When they read today’s Gospel, for instance. They focused on the negative:
—King Herod was an evil fox who wanted to kill Jesus. If he is typical of other Jews or of most Jews that is a very frightening belief! It certainly goes a long way towards understanding how supposed People of Faith committed such atrocities against Jews for millennia.
—Jerusalem is a city which kills the prophets and is most important for having killed the Lord. In this view there is none of the joy which Jesus experienced in “making Aliyah” or going up to the Holy City. There is none of the beauty of this city in which God’s temple was located. There is no sense of the longing which Jews everywhere felt, “if I forget you Jerusalem,” or “next year in Jerusalem.”
—Even worse, they focused on that one line—“You were not willing!” This focus is truly terrifying because it completely demeans Judaism and suggest that Jewish believers then—and later—were intentionally blind, stubborn and, duplicitous. It sowed seeds—really weeds—of bigotry, racism, xenophobia and prejudice.
The saving grace for me in this—and I mean that quite literally—was to read this passage clearly! And then, from all the less important and less significant words emerged this one astonishing verse: “How often have I desired to gather your children together as a hen gathers her brood under her wings.”
Now that is a surprising image! It is a Jewish image. It is an image that someone from the country—from a small town—knew well. It is not an image which makes as much sense to city-dwellers. It tells us a great deal about Jesus. It also reveals something amazing about the God of Abraham, Sarah and Hagar, of Isaac and Rebekah, and of Jacob and Leah and Rachel.
In this image, God is maternal! God is loving, kind, caring, and compassionate. How interesting. Jesus did not say that he was like a rooster—with claws and beak—to use in fighting for and to protect his chicks. He did not say that he had a loud cry. to warn of danger, and perhaps frighten the enemy away. He did not say that he was an angry person making a list and checking it twice to find out who was naughty. He did not say that he was looking for evil sinners and law-breakers to send to a hell which they richly deserved.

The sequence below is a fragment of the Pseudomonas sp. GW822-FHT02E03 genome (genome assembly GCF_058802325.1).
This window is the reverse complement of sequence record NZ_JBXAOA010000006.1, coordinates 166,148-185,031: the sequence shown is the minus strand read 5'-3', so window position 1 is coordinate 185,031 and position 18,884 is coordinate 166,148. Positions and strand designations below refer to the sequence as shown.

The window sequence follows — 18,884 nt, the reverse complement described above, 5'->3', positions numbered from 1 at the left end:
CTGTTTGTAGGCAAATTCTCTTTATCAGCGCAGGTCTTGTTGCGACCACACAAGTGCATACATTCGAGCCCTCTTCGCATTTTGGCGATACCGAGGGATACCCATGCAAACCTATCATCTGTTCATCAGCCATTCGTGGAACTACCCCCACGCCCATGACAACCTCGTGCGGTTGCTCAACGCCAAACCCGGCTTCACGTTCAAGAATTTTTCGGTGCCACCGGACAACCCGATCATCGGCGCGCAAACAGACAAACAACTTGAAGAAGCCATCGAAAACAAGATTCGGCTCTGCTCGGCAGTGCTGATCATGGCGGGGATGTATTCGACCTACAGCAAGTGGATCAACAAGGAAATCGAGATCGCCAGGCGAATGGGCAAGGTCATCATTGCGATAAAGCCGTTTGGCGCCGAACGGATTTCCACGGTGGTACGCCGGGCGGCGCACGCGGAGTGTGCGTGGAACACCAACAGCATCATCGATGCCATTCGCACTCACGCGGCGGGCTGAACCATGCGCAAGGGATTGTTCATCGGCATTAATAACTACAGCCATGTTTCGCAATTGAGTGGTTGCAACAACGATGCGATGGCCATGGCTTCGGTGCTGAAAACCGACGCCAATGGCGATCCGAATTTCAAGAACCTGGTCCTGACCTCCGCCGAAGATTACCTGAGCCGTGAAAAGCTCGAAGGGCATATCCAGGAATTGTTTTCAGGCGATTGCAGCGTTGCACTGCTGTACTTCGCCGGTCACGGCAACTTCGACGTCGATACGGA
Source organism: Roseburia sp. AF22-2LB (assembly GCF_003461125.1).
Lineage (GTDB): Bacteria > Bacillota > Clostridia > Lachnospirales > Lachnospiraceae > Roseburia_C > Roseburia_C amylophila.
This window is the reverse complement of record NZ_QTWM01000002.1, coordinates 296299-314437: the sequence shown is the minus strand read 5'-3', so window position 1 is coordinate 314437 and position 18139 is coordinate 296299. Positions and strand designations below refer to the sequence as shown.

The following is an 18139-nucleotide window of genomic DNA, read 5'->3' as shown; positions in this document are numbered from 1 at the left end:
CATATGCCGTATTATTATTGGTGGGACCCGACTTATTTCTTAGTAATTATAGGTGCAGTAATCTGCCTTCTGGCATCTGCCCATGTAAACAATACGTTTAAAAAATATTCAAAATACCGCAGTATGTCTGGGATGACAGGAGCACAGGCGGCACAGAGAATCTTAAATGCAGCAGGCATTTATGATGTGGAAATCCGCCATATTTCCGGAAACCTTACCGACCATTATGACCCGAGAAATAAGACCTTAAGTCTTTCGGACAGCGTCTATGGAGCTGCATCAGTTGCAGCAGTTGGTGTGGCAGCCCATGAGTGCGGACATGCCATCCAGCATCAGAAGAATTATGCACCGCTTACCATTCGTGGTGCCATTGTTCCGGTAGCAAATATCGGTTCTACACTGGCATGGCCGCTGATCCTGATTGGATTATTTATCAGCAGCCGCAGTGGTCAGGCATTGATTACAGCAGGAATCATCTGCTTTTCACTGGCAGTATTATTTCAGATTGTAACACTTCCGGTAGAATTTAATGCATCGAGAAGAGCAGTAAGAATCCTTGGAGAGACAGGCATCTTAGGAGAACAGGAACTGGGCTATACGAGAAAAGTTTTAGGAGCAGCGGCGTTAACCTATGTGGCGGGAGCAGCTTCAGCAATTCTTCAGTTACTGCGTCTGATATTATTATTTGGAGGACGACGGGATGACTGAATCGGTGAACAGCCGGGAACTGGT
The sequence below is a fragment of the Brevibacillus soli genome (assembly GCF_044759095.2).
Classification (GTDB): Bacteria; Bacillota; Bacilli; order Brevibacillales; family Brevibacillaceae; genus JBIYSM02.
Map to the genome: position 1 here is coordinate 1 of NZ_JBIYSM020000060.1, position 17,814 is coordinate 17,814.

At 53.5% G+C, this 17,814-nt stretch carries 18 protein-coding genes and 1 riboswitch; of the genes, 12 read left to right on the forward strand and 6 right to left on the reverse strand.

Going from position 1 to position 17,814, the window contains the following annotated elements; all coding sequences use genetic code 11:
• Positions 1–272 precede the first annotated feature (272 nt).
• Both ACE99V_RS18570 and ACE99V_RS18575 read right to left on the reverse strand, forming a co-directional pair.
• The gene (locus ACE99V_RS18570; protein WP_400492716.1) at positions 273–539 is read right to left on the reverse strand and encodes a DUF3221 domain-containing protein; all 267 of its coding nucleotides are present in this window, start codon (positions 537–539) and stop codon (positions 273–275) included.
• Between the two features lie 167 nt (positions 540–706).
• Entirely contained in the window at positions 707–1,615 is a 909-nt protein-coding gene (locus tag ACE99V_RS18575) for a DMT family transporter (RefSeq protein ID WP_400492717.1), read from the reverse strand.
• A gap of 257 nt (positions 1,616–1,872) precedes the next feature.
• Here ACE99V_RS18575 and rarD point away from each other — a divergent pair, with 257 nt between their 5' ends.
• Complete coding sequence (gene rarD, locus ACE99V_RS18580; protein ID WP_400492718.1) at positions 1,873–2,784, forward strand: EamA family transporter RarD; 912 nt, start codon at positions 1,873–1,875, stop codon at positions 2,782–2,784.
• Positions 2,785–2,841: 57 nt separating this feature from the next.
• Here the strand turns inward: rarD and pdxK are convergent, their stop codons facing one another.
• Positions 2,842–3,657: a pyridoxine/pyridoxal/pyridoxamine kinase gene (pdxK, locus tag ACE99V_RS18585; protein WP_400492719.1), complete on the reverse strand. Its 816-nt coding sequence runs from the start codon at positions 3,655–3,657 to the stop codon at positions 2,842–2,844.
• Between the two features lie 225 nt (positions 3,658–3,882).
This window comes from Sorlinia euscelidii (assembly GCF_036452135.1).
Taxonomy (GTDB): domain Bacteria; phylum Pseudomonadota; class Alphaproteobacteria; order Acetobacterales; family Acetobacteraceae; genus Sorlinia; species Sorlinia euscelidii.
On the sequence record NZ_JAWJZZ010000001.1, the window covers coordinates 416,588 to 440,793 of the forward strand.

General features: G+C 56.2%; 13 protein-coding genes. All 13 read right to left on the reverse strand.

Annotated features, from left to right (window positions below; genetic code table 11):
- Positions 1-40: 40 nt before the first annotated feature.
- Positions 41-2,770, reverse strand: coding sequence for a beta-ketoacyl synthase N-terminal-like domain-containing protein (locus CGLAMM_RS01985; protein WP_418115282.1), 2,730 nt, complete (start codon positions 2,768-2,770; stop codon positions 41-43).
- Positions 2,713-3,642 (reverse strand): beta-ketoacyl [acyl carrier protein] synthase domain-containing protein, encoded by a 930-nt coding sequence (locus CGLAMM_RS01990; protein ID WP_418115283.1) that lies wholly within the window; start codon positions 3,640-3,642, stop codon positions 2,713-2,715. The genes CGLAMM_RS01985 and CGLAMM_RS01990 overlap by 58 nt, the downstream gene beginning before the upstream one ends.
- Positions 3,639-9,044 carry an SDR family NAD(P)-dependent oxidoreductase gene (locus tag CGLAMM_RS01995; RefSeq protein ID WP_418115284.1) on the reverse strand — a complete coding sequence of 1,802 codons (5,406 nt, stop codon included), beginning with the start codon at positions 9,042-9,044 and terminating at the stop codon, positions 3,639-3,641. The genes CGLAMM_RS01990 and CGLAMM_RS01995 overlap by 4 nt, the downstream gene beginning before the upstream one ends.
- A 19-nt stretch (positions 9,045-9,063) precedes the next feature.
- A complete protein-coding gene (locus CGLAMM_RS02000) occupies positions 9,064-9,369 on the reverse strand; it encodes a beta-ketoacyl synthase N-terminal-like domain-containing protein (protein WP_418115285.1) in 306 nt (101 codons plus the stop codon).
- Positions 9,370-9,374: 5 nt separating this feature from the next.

No, he used a motherly image. Imagine the surprise of picking up the hen and discovering that she was covering all those little chicks. With her arms, she was keeping them close to her—keeping them warm and safe. Making them feel loved and secure—even treasured. That is the image which Our Lord Jesus Christ used to speak of himself. That is the image which he used to speak of God. And that is the invitation which he offered—and offers to us today. I think, as Bishop Curry might say, that is the Good News in this Gospel. “If it isn’t about love, it isn’t about God.” And that is what about Bishop Curry’s plea to us to become a “Beloved Community” is all about.
This past Thursday, I was blessed to have lunch with a wonderful and delightful man. He is a musical director at a historically African-American congregation. His own story is truly amazing. He was raised in the deep South and is the child of a family which recently came from Africa. And so, he comes from a very distinct context. Southern, and black, but not a descendant of slaves. He spent his childhood in the South, but the rest of his life has been lived here. He has many “homes”: Nigeria, Louisiana, and Northeastern Pennsylvania. He is a person of tremendous faith. That has exposed him to a wide variety of religious experiences—the Anglican/Episcopal tradition of his childhood, Charismatic and Pentecostal worship as a young adult, and finally a home in the African Methodist Episcopal Church.
Winston shared with me a beautiful story. When he was in college, he worked in a home for foster-children who were in transition. Many of the children there had been in the system for their entire life. They had moved from house to house and through various institutions as well. Their experience reveals a dark side of all this. The young people in that home often had experienced the very worst of a flawed and failed system.